Surround yourself with community

Feeling supported by friends and family in difficult times is extremely important for one’s well being. In fact, it has been found that a lack of friendship is a major diagnostic criterion for a variety of mental health issues.

If you have lacked friendships or support in the past, cancer may be an opportunity to bond with those with similar experiences. There are often a variety of cancer support groups associated with charities and hospitals that help cancer patients establish community and social assistance. Some even organize retreats and wellness clinics so it is worth looking into the resources available to you. Your oncologist, for example, may be able to point you in the right direction.

If you find it difficult to keep up with your friendships, or if you lack the energy to socialize in a way that feels comfortable, pets are also found to be extremely therapeutic in the way that they provide a sort of social support. For example, dogs can provide a sense of companionship and help lower stress levels by increasing “feel-good” hormones like oxytocin in their owners. Pets like dogs even help promote a healthy lifestyle by walking them and helping their owners socialize with other dog owners at places like a dog park. This is an especially beneficial option for introverted individuals.

Make an effort to laugh

Laughter is also therapeutic, and luckily also extremely accessible. Whether it be with family and friends or by watching a comedy on Netflix, laughter can counterbalance the somberness of cancer treatment and recovery. Laughter is even considered a serious treatment for stress and depression in the medical community. However, it’s not something that can be prescribed, it has to be actively sought.

Be aware of the content you’re consuming and ask yourself whether it lightens or dampens your mood. When you pick a movie to watch or a book to read, if not a comedy try and choose something lighthearted. Ask your family and friends to send you pictures of their pets or funny videos. Go after whatever makes you happy and promotes laughter in your life!

It is completely natural to experience overwhelming emotions and even develop depression while experiencing, and even long after, cancer. Cancer is not only a diagnosis but an experience that changes nearly all aspects of a person’s life. Whether it be you yourself or a close friend or family member, it is important to recognize not just the physical, but the mental health implications of cancer. There are many ways to support someone who is experiencing cancer-related depression. Try experimenting with different options to see what works for you.

Claiming the Number One Spot

Assimilation can sometimes take years to complete. Or, it can be a slow imperceptible change. It can happen and you may not be aware until after some time has passed. For others, assimilation can be a brutal quick mind-numbing takeover. What am I speaking of? It’s the mental and emotional takeover of being seen as a person with a name to a patient with a date of birth, social security number, and insurance card.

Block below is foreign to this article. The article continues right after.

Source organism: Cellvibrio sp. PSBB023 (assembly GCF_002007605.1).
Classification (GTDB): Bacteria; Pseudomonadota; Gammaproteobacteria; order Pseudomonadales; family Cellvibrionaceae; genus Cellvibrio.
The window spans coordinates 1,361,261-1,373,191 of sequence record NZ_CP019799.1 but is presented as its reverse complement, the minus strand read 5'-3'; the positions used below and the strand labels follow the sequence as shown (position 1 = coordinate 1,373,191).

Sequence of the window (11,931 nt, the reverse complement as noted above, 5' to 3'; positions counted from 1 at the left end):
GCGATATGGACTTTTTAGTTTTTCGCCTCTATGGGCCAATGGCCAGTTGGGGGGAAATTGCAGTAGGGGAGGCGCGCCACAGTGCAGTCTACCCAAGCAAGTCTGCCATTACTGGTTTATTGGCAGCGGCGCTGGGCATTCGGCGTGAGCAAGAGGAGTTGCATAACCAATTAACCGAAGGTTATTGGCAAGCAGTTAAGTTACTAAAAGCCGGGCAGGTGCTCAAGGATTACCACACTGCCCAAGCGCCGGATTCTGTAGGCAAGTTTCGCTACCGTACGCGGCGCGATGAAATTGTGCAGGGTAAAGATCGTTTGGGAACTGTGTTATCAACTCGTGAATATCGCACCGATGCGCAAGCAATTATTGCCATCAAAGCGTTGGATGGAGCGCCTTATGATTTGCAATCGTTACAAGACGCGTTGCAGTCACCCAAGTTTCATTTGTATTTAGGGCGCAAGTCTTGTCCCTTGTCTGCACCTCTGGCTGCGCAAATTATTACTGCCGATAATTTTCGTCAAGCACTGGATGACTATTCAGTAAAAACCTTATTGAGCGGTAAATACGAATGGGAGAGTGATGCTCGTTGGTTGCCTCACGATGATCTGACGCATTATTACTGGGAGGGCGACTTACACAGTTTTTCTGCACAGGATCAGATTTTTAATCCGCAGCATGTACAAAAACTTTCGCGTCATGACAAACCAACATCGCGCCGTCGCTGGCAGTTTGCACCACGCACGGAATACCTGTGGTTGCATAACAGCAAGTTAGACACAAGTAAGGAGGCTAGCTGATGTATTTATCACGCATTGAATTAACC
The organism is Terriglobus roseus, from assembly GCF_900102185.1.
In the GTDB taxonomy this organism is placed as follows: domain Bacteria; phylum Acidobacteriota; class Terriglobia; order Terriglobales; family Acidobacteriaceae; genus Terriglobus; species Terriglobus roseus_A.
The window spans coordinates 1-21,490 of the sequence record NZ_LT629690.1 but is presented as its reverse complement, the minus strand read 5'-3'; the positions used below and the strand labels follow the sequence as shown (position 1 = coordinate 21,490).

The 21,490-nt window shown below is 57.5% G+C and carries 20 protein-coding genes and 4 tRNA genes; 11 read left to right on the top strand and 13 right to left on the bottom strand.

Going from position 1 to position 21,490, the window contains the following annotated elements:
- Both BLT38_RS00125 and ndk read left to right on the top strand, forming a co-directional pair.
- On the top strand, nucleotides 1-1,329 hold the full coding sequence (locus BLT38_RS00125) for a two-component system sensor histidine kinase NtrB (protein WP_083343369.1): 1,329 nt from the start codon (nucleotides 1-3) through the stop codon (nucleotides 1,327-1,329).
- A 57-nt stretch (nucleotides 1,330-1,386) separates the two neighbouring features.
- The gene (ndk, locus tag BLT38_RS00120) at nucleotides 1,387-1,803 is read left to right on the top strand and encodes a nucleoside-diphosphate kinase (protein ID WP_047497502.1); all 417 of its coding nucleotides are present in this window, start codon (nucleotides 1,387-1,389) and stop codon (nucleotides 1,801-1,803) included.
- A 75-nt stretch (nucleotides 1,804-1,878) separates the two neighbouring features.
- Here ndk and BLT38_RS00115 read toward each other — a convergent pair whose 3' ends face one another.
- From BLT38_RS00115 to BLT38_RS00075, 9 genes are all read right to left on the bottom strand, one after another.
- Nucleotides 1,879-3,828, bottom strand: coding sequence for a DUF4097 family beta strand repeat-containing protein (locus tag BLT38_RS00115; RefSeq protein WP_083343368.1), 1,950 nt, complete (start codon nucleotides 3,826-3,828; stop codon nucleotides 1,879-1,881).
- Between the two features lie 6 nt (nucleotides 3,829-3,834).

From the initial time you get your cancer diagnosis, you’re thrust into a complex healthcare system and suddenly you find yourself trying to maintain and keep your identity as a mother, father, sister, brother, son, or daughter, husband or wife. Soon, you’re running from doctor appointment to doctor appointment. Your sense of choice and control over your time and understanding your body is now unrecognizable to yourself. Eventually, you’re a patient. It’s scary how quickly your mindset changes and you find yourself feeling more like a victim. Understandable when you’re over your head all consumed in perhaps the battle for your life. Instead of assimilating, perhaps transitioning is a better term. It is difficult, but necessary, however, not to the degree you may think. Just because you are now ill, it doesn’t mean you have to just sit back and let the doctor make all the decisions and you just follow. You have to be an active participant in your care, every day, all the time! Traditionally we have always felt that doctors know everything and they will always do what’s in our best interest, all of the time. Not so! I had to remember when my husband was in treatment for myeloma, no two patients are the same, and no one doctor knows everything. There’s a reason it’s called “the practice of medicine.” It’s time to look at yourself not as a patient but as a person with a disease. You can still have control over your life and steer the ship.

This is a short fact sheet on self-empowerment. Refer to it over and over to remind yourself how to manage your treatment plan with your healthcare team. And, use it to expand your treatment team.